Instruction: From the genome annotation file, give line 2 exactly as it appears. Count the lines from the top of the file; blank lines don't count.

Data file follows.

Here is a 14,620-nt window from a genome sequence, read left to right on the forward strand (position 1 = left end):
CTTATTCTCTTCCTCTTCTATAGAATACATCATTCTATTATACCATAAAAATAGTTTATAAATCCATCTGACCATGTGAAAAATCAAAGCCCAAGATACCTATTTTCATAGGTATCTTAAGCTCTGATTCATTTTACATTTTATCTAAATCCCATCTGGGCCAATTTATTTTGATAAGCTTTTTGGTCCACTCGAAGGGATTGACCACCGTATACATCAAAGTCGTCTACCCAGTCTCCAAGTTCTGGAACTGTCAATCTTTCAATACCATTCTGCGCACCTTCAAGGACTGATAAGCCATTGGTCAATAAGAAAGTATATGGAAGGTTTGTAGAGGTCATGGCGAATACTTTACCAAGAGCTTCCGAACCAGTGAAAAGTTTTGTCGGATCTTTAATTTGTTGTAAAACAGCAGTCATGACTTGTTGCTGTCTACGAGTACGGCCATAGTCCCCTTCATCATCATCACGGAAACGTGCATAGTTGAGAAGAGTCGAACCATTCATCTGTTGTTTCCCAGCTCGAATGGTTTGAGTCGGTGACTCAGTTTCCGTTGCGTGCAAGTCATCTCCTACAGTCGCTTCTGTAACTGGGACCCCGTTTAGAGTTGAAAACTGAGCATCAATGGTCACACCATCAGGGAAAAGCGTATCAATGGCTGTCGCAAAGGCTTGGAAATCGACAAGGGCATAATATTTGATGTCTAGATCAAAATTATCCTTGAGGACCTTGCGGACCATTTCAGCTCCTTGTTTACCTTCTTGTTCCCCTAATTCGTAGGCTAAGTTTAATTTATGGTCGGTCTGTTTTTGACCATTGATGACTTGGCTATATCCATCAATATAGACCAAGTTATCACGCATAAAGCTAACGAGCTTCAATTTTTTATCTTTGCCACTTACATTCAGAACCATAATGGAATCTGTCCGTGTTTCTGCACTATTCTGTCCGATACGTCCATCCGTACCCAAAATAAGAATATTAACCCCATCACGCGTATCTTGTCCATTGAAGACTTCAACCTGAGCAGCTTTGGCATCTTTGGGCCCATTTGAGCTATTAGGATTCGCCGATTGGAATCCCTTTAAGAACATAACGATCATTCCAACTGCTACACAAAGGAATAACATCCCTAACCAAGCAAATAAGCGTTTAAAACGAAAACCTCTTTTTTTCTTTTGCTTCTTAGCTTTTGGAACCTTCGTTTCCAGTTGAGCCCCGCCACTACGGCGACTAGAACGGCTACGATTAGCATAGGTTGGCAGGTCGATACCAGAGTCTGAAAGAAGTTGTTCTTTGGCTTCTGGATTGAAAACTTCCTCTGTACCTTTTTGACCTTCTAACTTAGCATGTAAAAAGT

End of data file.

CTTATTCTCTTCCTCTTCTATAGAATACATCATTCTATTATACCATAAAAATAGTTTATAAATCCATCTGACCATGTGAAAAATCAAAGCCCAAGATACCTATTTTCATAGGTATCTTAAGCTCTGATTCATTTTACATTTTATCTAAATCCCATCTGGGCCAATTTATTTTGATAAGCTTTTTGGTCCACTCGAAGGGATTGACCACCGTATACATCAAAGTCGTCTACCCAGTCTCCAAGTTCTGGAACTGTCAATCTTTCAATACCATTCTGCGCACCTTCAAGGACTGATAAGCCATTGGTCAATAAGAAAGTATATGGAAGGTTTGTAGAGGTCATGGCGAATACTTTACCAAGAGCTTCCGAACCAGTGAAAAGTTTTGTCGGATCTTTAATTTGTTGTAAAACAGCAGTCATGACTTGTTGCTGTCTACGAGTACGGCCATAGTCCCCTTCATCATCATCACGGAAACGTGCATAGTTGAGAAGAGTCGAACCATTCATCTGTTGTTTCCCAGCTCGAATGGTTTGAGTCGGTGACTCAGTTTCCGTTGCGTGCAAGTCATCTCCTACAGTCGCTTCTGTAACTGGGACCCCGTTTAGAGTTGAAAACTGAGCATCAATGGTCACACCATCAGGGAAAAGCGTATCAATGGCTGTCGCAAAGGCTTGGAAATCGACAAGGGCATAATATTTGATGTCTAGATCAAAATTATCCTTGAGGACCTTGCGGACCATTTCAGCTCCTTGTTTACCTTCTTGTTCCCCTAATTCGTAGGCTAAGTTTAATTTATGGTCGGTCTGTTTTTGACCATTGATGACTTGGCTATATCCATCAATATAGACCAAGTTATCACGCATAAAGCTAACGAGCTTCAATTTTTTATCTTTGCCACTTACATTCAGAACCATAATGGAATCTGTCCGTGTTTCTGCACTATTCTGTCCGATACGTCCATCCGTACCCAAAATAAGAATATTAACCCCATCACGCGTATCTTGTCCATTGAAGACTTCAACCTGAGCAGCTTTGGCATCTTTGGGCCCATTTGAGCTATTAGGATTCGCCGATTGGAATCCCTTTAAGAACATAACGATCATTCCAACTGCTACACAAAGGAATAACATCCCTAACCAAGCAAATAAGCGTTTAAAACGAAAACCTCTTTTTTTCTTTTGCTTCTTAGCTTTTGGAACCTTCGTTTCCAGTTGAGCCCCGCCACTACGGCGACTAGAACGGCTACGATTAGCATAGGTTGGCAGGTCGATACCAGAGTCTGAAAGAAGTTGTTCTTTGGCTTCTGGATTGAAAACTTCCTCTGTACCTTTTTGACCTTCTAACTTAGCATGTAAAAAGT